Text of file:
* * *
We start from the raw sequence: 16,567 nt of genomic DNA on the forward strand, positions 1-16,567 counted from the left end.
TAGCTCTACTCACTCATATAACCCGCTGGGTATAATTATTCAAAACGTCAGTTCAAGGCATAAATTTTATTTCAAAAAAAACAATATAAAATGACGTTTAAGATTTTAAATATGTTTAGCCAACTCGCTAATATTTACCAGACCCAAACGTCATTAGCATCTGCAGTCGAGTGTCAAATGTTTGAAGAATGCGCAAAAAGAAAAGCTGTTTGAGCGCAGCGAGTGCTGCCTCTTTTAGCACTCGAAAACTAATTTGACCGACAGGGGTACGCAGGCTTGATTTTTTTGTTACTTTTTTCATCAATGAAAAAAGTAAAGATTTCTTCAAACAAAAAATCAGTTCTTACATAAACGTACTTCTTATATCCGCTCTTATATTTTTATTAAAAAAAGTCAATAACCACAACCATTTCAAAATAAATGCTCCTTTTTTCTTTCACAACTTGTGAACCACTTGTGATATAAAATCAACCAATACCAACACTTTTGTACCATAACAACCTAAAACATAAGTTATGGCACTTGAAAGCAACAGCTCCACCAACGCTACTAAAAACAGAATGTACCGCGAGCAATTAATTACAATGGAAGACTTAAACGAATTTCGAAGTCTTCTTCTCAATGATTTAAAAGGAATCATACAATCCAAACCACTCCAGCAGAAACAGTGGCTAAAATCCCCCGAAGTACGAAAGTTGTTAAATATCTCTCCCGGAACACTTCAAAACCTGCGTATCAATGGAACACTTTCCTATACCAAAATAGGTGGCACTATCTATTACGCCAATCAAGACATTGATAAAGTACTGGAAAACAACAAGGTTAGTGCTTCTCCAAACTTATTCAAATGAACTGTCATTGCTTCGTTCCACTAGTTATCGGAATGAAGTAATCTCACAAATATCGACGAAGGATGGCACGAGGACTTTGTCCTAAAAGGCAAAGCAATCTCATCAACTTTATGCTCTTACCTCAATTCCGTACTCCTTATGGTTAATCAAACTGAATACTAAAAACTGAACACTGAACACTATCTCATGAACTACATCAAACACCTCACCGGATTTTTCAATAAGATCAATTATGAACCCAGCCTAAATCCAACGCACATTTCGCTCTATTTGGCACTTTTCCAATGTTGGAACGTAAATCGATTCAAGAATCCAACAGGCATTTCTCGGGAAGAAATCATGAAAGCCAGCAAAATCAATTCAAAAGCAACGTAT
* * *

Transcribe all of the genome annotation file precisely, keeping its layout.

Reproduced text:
We start from the raw sequence: 16,567 nt of genomic DNA on the forward strand, positions 1-16,567 counted from the left end.
TAGCTCTACTCACTCATATAACCCGCTGGGTATAATTATTCAAAACGTCAGTTCAAGGCATAAATTTTATTTCAAAAAAAACAATATAAAATGACGTTTAAGATTTTAAATATGTTTAGCCAACTCGCTAATATTTACCAGACCCAAACGTCATTAGCATCTGCAGTCGAGTGTCAAATGTTTGAAGAATGCGCAAAAAGAAAAGCTGTTTGAGCGCAGCGAGTGCTGCCTCTTTTAGCACTCGAAAACTAATTTGACCGACAGGGGTACGCAGGCTTGATTTTTTTGTTACTTTTTTCATCAATGAAAAAAGTAAAGATTTCTTCAAACAAAAAATCAGTTCTTACATAAACGTACTTCTTATATCCGCTCTTATATTTTTATTAAAAAAAGTCAATAACCACAACCATTTCAAAATAAATGCTCCTTTTTTCTTTCACAACTTGTGAACCACTTGTGATATAAAATCAACCAATACCAACACTTTTGTACCATAACAACCTAAAACATAAGTTATGGCACTTGAAAGCAACAGCTCCACCAACGCTACTAAAAACAGAATGTACCGCGAGCAATTAATTACAATGGAAGACTTAAACGAATTTCGAAGTCTTCTTCTCAATGATTTAAAAGGAATCATACAATCCAAACCACTCCAGCAGAAACAGTGGCTAAAATCCCCCGAAGTACGAAAGTTGTTAAATATCTCTCCCGGAACACTTCAAAACCTGCGTATCAATGGAACACTTTCCTATACCAAAATAGGTGGCACTATCTATTACGCCAATCAAGACATTGATAAAGTACTGGAAAACAACAAGGTTAGTGCTTCTCCAAACTTATTCAAATGAACTGTCATTGCTTCGTTCCACTAGTTATCGGAATGAAGTAATCTCACAAATATCGACGAAGGATGGCACGAGGACTTTGTCCTAAAAGGCAAAGCAATCTCATCAACTTTATGCTCTTACCTCAATTCCGTACTCCTTATGGTTAATCAAACTGAATACTAAAAACTGAACACTGAACACTATCTCATGAACTACATCAAACACCTCACCGGATTTTTCAATAAGATCAATTATGAACCCAGCCTAAATCCAACGCACATTTCGCTCTATTTGGCACTTTTCCAATGTTGGAACGTAAATCGATTCAAGAATCCAACAGGCATTTCTCGGGAAGAAATCATGAAAGCCAGCAAAATCAATTCAAAAGCAACGTAT